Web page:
NEW YORK, Jan. 15, 2016 /PRNewswire-USNewswire/ -- A new study helps AIDS vaccine researchers further understand how HIV interacts with its host, and how some people naturally produce antibodies against the virus' many variants. The study, authored by researchers from the International AIDS Vaccine Initiative (IAVI) and partners, was published 14 January in PLOS Pathogens.
HIV is the most challenging virus humankind has ever faced. It changes very rapidly, varies by region and escapes the human immune system's responses. A few of the people who contract HIV naturally produce powerful antibodies that can neutralize many of the virus' variants. IAVI and many fellow researchers are working to design and develop a vaccine that can mimic and accelerate this lengthy process.
The new study suggests that both viral and host factors may be critical for the development of such broadly neutralizing antibodies (bNAbs), and that one "supersite" on HIV's envelope protein may be a particularly favorable target for vaccine design. This research utilized samples from 439 newly infected volunteers in Protocol C, a large observational study by IAVI and partners in Eastern and South Africa supported by the United States Agency for International Development (USAID). About 15 percent developed bNAb responses, on average three years after infection. Gender, age and geographical origin appeared to have no influence on the development of bNAbs. However, the study showed that broad neutralization was associated with high viral load, low levels of particular immune cells, infection with one particular HIV subtype, and the presence of a particular gene in the host.
"These findings add to the important lessons that AIDS vaccine science continues to learn from large observational studies like Protocol C," said Mark Feinberg, IAVI President and CEO. "The volunteers who participate in these studies are critical and valued partners in the effort to design a safe and effective AIDS vaccine."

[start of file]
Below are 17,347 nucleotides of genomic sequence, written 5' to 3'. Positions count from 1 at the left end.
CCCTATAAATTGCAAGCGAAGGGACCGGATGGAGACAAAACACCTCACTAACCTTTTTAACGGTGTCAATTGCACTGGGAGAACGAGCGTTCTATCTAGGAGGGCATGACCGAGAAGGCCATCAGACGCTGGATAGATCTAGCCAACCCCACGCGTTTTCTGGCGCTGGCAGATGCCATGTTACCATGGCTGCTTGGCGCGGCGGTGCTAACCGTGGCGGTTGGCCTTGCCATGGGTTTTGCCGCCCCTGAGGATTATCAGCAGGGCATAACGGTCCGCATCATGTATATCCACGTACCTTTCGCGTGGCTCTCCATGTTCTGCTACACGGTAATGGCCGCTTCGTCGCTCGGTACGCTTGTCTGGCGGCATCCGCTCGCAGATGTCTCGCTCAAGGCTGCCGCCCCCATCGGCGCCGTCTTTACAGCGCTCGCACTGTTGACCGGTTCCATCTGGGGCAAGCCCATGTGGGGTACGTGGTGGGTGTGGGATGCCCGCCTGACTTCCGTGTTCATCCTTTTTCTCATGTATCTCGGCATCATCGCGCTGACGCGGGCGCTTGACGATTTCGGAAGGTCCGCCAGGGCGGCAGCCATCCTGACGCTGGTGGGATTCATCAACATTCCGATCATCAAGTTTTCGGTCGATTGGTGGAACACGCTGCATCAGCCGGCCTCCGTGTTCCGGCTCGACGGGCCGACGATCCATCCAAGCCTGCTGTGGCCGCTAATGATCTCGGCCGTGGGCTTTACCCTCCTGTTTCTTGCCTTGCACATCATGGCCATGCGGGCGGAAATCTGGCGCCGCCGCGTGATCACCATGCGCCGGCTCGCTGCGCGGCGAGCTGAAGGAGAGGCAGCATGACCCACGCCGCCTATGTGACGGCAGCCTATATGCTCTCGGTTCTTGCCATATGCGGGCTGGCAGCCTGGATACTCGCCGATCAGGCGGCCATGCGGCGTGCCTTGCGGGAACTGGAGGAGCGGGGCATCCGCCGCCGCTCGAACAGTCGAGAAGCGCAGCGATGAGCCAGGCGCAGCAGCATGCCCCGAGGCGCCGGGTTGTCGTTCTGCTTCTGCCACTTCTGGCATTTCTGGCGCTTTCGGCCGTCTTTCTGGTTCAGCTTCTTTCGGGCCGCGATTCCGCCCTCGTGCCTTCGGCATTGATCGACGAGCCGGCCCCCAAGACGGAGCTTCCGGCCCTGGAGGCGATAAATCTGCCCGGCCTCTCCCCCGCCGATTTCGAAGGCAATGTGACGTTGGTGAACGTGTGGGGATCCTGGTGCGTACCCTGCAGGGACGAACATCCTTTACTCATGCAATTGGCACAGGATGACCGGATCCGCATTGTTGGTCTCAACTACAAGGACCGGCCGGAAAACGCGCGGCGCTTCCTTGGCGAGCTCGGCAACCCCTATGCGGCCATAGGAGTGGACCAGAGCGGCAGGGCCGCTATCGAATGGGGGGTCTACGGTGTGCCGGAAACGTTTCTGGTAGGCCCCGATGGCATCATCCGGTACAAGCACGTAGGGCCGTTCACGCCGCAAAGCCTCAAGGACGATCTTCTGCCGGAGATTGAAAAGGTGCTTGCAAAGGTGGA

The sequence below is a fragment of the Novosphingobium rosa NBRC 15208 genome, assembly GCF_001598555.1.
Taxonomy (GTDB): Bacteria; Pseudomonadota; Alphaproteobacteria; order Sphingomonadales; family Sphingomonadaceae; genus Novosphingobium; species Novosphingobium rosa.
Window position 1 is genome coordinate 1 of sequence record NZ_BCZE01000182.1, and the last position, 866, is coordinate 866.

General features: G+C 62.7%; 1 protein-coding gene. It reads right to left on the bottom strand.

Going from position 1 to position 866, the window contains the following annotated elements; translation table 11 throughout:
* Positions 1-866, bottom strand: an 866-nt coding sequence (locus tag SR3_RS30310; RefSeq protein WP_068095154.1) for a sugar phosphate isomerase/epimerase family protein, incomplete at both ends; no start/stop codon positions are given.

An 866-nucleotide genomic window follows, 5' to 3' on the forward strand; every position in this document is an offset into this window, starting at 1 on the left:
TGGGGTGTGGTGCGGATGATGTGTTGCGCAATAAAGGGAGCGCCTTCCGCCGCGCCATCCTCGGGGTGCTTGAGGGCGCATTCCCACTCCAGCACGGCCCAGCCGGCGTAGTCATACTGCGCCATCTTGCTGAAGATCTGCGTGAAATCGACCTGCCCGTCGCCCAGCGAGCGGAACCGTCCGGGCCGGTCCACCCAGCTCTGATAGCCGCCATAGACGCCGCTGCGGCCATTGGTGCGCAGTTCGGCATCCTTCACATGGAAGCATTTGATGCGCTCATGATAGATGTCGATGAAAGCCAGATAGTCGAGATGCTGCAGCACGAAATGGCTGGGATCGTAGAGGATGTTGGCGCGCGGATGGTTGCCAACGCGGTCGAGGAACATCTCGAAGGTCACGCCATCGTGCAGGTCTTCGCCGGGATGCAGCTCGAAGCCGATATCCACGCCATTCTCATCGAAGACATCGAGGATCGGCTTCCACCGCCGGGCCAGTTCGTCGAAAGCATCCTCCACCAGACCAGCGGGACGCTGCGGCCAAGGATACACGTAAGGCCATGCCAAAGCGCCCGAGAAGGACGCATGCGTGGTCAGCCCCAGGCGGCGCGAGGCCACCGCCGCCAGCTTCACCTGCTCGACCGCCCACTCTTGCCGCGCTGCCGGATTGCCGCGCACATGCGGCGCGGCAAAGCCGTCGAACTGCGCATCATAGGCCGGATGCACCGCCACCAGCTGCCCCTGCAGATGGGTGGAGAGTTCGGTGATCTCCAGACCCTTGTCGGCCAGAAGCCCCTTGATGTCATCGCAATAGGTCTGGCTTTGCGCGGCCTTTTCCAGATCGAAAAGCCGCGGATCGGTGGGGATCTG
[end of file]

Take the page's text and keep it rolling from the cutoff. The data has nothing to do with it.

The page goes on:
USAID administers the U.S. foreign assistance program providing economic and humanitarian assistance in more than 120 countries worldwide.
"Broadly Neutralizing Antibody Responses in a Large Longitudinal Sub-Saharan HIV Primary Infection Cohort," by Elise Landais, Pascal Poignard, et al.
IAVI and partners, with support from USAID, launched Protocol C and other studies in 2006 to better understand how HIV infection and immune responses vary by region and progress over time. Protocol C enrolled more than 600 volunteers who were monitored regularly and tracked once they tested positive for HIV. (All volunteers are provided with or referred for HIV care, including anti-retroviral treatment.) To date, more than 190,000 Protocol C samples have been collected, with 27,000 shared with researchers worldwide and more than 70 related papers published. Protocol C samples are also central to VISTA, an international consortium to design and assess AIDS vaccine candidates for Africa, with Africa.
The International AIDS Vaccine Initiative (IAVI) is a global not-for-profit organization whose mission is to ensure the development of safe, effective, accessible, preventive HIV vaccines for use throughout the world. Founded in 1996, IAVI works with partners in 25 countries to research, design and develop AIDS vaccine candidates. The organization also conducts policy analysis and serves as an advocate for the AIDS vaccine field. It supports a comprehensive approach to addressing HIV and AIDS that balances the expansion and strengthening of existing HIV prevention and treatment programs with targeted investments in the design and development of new tools to prevent HIV. IAVI is dedicated to ensuring that a future AIDS vaccine will be available and accessible to all who need it. IAVI's work is made possible by generous support from many donors including: the Bill & Melinda Gates Foundation; the Ministry of Foreign Affairs of Denmark; Irish Aid; the Ministry of Finance of Japan in partnership with The World Bank; the Ministry of Foreign Affairs of the Netherlands; the Norwegian Agency for Development Cooperation (NORAD); the United Kingdom Department for International Development (DFID), and the United States Agency for International Development (USAID). The full list of IAVI donors is available at www.iavi.org.
Barbara Rosen, Director, Global Communications, firstname.lastname@example.org, +1.646.206.9331
SOURCE International AIDS Vaccine Initiative